Hello Lockdown World

“Hello World” is recognised globally by anyone who has taken it upon themselves to learn how to program a small computer application.  Writing such a program is most often quite simple within most programming languages and it is frequently used as a welcome handshake to a discipline that for some, comes naturally and for others is a foray into a digital world of disorientation.  I often compare programming to learning another spoken language when reiterating to students the need to practice programming daily. By that I mean, visiting a foreign country and learning enough local lingo to get by for the duration of a holiday will only take you so far and then scenarios can become a little obfuscated. This scenario exists for programmers as well and we have several working ways that we use to navigate such situations.







Figure 1 – Hello World – c# Console Application

The Studio is a school where I have been fortunate enough to meet many young aspiring programmers and it has taken a little thought about how best to nurture their growth not just from a technical perspective, but also in terms of building critical industry skills that will enable them to excel once they arrive at their next destination. At ‘The Studio’ we usually start embedding good programming practices early on in years 9 & 10. It comes in the form of simple coding, developing basic applications with descriptive names which carries right through to the naming of methods and functions. This allows students to take a more common-sense approach rather than using typical code examples such as;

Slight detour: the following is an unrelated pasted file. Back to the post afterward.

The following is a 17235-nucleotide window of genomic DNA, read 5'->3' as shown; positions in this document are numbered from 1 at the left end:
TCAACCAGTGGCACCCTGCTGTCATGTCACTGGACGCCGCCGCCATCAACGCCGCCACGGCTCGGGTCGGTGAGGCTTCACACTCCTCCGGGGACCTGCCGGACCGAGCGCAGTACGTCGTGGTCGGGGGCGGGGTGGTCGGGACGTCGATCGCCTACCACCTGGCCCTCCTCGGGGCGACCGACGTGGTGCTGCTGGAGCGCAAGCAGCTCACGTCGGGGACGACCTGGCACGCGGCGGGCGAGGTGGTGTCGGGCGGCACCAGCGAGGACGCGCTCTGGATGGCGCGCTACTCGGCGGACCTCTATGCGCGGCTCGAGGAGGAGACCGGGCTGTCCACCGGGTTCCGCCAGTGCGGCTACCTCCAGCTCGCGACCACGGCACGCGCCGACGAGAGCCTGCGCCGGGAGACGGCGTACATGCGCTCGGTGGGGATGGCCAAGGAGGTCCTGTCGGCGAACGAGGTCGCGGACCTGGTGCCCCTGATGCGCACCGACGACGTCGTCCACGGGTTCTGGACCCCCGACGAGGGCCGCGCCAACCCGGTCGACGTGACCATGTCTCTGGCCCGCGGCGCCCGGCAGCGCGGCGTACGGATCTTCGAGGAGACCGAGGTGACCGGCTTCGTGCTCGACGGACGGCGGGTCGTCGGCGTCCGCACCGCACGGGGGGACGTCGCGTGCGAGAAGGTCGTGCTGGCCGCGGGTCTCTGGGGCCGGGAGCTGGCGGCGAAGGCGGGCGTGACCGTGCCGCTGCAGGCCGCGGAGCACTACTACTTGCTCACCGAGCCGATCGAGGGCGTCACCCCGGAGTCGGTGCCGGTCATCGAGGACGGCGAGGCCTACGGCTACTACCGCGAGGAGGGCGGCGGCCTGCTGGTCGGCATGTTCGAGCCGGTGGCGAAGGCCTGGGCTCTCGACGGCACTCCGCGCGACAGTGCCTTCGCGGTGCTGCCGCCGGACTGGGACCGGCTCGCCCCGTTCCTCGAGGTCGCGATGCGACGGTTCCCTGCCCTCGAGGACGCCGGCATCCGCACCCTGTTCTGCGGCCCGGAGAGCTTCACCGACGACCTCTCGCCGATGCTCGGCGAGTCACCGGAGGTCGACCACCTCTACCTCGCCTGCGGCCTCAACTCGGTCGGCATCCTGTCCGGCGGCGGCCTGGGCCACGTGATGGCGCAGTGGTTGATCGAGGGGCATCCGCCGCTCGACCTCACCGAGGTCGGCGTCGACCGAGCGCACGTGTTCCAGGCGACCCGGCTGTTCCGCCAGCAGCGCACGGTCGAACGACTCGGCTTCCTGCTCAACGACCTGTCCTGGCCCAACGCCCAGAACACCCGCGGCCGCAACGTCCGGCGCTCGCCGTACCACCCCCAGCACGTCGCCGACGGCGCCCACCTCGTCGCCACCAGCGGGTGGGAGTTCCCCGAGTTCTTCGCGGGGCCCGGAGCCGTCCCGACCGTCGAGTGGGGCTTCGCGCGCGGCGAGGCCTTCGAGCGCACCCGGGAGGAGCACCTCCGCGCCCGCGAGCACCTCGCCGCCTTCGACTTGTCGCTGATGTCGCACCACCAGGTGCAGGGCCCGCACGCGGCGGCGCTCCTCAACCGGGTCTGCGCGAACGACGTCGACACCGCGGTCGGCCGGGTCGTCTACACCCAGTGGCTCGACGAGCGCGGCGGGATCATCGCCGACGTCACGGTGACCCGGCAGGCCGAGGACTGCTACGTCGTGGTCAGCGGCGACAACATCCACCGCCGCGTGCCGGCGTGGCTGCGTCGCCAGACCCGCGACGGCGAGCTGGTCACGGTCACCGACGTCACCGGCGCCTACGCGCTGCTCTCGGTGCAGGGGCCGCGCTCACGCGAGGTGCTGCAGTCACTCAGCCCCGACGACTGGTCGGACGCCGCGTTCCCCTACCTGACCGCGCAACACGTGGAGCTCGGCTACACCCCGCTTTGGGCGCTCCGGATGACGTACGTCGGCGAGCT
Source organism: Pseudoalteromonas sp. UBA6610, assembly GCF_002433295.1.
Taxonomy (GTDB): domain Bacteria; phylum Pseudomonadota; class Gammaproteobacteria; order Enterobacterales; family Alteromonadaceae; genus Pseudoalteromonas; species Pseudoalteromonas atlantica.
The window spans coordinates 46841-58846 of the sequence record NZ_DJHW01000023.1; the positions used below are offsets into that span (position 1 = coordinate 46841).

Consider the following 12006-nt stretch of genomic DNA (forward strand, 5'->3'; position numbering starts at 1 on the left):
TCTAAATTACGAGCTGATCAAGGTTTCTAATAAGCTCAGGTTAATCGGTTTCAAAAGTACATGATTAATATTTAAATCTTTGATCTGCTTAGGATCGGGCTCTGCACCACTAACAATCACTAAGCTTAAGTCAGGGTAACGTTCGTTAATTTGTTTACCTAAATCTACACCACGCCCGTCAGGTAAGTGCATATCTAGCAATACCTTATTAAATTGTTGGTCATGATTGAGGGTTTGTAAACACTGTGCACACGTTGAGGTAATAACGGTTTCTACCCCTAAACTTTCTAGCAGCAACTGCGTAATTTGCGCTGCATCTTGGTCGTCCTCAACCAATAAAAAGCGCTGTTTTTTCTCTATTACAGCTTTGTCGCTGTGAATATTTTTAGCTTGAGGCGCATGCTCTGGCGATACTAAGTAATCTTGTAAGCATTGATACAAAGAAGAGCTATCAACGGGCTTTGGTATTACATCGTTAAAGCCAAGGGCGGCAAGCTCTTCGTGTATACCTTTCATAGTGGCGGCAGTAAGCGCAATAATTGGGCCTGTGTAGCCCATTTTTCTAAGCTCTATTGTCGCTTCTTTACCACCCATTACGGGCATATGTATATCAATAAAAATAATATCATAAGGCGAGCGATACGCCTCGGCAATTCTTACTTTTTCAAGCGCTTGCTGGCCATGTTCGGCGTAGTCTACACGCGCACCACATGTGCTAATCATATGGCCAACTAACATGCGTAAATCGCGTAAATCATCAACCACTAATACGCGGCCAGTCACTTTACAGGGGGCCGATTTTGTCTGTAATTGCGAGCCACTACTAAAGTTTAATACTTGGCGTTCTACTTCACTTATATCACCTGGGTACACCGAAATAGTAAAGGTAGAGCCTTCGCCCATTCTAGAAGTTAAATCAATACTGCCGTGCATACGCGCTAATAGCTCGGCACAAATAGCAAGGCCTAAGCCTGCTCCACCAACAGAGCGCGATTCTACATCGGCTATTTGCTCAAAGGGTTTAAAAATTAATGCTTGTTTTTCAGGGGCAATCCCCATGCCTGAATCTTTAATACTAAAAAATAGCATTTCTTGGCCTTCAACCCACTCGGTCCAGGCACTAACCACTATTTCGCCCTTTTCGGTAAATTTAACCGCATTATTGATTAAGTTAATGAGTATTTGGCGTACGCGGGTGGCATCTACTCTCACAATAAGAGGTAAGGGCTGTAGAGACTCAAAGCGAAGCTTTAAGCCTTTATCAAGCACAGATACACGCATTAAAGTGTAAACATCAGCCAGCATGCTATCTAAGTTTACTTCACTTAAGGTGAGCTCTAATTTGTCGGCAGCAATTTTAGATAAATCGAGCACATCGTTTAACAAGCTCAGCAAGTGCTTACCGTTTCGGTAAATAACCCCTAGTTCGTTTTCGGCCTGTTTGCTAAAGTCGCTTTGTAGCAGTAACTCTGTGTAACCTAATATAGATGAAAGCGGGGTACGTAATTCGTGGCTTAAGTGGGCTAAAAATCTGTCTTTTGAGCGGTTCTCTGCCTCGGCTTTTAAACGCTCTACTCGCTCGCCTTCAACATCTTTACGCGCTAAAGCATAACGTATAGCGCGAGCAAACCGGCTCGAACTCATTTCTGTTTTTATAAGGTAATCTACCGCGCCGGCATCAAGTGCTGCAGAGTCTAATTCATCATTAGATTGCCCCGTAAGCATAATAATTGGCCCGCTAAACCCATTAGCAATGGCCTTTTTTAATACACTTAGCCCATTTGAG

IF (Y = A + B)

which has little contextual information and is simply just data. We can change that to:

(RideLift = StudentLiftPass + Student)
ELSE TakeStairs.

Equally, being able to focus on simple routines is vitally important; we need to ensure that learners can see the big picture. After all computers are just a junk of silicon and metal, and not as smart as some technophobes think they are. Computers lack the ability to make decisions for you (sort of), and this is why there needs to be a collaborative synchronisation between users and the intended programs developed for hardware.

Collaborative learning within the coding classroom is incredibly useful, this can take several forms.  Firstly, paired programming is a methodology used for pairing two students next to one another so that they can both actively problem solve a single task together. Alternatively arranging the students into several small teams, within the classroom, to develop a small application together often proves successful. The second method is more applicable to students who move on to high level programming qualifications following completion of their GCSE qualifications. Being able to facilitate and guide this collaboration in the classroom, is something which is instant and can lead to rapid problem solving over the student’s shoulders. It is intended to implement Socratic Processes and ultimately gives them a nudge in a particular direction.